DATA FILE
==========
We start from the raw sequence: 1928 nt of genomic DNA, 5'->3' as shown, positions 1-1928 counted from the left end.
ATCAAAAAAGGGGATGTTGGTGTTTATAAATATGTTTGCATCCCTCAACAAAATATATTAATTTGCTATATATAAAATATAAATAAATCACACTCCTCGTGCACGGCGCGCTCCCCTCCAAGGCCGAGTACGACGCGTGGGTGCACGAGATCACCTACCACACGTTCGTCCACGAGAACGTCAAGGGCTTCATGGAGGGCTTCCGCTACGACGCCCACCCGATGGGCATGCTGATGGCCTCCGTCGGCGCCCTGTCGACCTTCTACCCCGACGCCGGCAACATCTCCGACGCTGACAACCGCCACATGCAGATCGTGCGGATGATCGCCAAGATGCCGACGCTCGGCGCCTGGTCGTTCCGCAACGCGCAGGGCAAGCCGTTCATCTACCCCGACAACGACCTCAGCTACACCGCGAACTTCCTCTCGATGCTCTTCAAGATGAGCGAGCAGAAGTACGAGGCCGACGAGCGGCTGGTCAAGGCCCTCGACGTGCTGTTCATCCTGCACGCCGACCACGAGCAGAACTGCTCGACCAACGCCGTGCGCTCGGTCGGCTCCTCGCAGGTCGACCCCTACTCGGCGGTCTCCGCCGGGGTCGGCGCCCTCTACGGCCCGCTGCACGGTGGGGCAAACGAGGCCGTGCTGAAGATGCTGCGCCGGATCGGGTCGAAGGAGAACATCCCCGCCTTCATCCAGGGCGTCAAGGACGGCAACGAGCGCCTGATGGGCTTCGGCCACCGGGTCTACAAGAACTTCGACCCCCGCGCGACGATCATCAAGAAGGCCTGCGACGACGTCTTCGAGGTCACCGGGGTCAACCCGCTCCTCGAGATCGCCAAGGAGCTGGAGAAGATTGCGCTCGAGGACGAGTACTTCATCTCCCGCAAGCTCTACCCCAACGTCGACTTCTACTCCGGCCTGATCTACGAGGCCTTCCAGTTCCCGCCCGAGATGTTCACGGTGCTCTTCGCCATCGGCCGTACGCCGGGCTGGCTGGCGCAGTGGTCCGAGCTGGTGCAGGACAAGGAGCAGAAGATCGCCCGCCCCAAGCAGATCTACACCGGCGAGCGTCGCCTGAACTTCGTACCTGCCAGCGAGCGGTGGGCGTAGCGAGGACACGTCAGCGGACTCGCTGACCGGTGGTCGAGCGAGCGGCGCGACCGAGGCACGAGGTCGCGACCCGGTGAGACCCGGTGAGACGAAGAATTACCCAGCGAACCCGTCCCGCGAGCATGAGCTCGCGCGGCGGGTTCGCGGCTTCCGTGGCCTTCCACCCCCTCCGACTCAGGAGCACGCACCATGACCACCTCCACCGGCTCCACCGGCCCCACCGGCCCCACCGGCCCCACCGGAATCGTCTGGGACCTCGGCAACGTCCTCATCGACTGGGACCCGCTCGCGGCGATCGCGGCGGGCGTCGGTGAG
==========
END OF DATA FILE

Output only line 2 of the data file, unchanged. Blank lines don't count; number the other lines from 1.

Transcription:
ATCAAAAAAGGGGATGTTGGTGTTTATAAATATGTTTGCATCCCTCAACAAAATATATTAATTTGCTATATATAAAATATAAATAAATCACACTCCTCGTGCACGGCGCGCTCCCCTCCAAGGCCGAGTACGACGCGTGGGTGCACGAGATCACCTACCACACGTTCGTCCACGAGAACGTCAAGGGCTTCATGGAGGGCTTCCGCTACGACGCCCACCCGATGGGCATGCTGATGGCCTCCGTCGGCGCCCTGTCGACCTTCTACCCCGACGCCGGCAACATCTCCGACGCTGACAACCGCCACATGCAGATCGTGCGGATGATCGCCAAGATGCCGACGCTCGGCGCCTGGTCGTTCCGCAACGCGCAGGGCAAGCCGTTCATCTACCCCGACAACGACCTCAGCTACACCGCGAACTTCCTCTCGATGCTCTTCAAGATGAGCGAGCAGAAGTACGAGGCCGACGAGCGGCTGGTCAAGGCCCTCGACGTGCTGTTCATCCTGCACGCCGACCACGAGCAGAACTGCTCGACCAACGCCGTGCGCTCGGTCGGCTCCTCGCAGGTCGACCCCTACTCGGCGGTCTCCGCCGGGGTCGGCGCCCTCTACGGCCCGCTGCACGGTGGGGCAAACGAGGCCGTGCTGAAGATGCTGCGCCGGATCGGGTCGAAGGAGAACATCCCCGCCTTCATCCAGGGCGTCAAGGACGGCAACGAGCGCCTGATGGGCTTCGGCCACCGGGTCTACAAGAACTTCGACCCCCGCGCGACGATCATCAAGAAGGCCTGCGACGACGTCTTCGAGGTCACCGGGGTCAACCCGCTCCTCGAGATCGCCAAGGAGCTGGAGAAGATTGCGCTCGAGGACGAGTACTTCATCTCCCGCAAGCTCTACCCCAACGTCGACTTCTACTCCGGCCTGATCTACGAGGCCTTCCAGTTCCCGCCCGAGATGTTCACGGTGCTCTTCGCCATCGGCCGTACGCCGGGCTGGCTGGCGCAGTGGTCCGAGCTGGTGCAGGACAAGGAGCAGAAGATCGCCCGCCCCAAGCAGATCTACACCGGCGAGCGTCGCCTGAACTTCGTACCTGCCAGCGAGCGGTGGGCGTAGCGAGGACACGTCAGCGGACTCGCTGACCGGTGGTCGAGCGAGCGGCGCGACCGAGGCACGAGGTCGCGACCCGGTGAGACCCGGTGAGACGAAGAATTACCCAGCGAACCCGTCCCGCGAGCATGAGCTCGCGCGGCGGGTTCGCGGCTTCCGTGGCCTTCCACCCCCTCCGACTCAGGAGCACGCACCATGACCACCTCCACCGGCTCCACCGGCCCCACCGGCCCCACCGGCCCCACCGGAATCGTCTGGGACCTCGGCAACGTCCTCATCGACTGGGACCCGCTCGCGGCGATCGCGGCGGGCGTCGGTGAG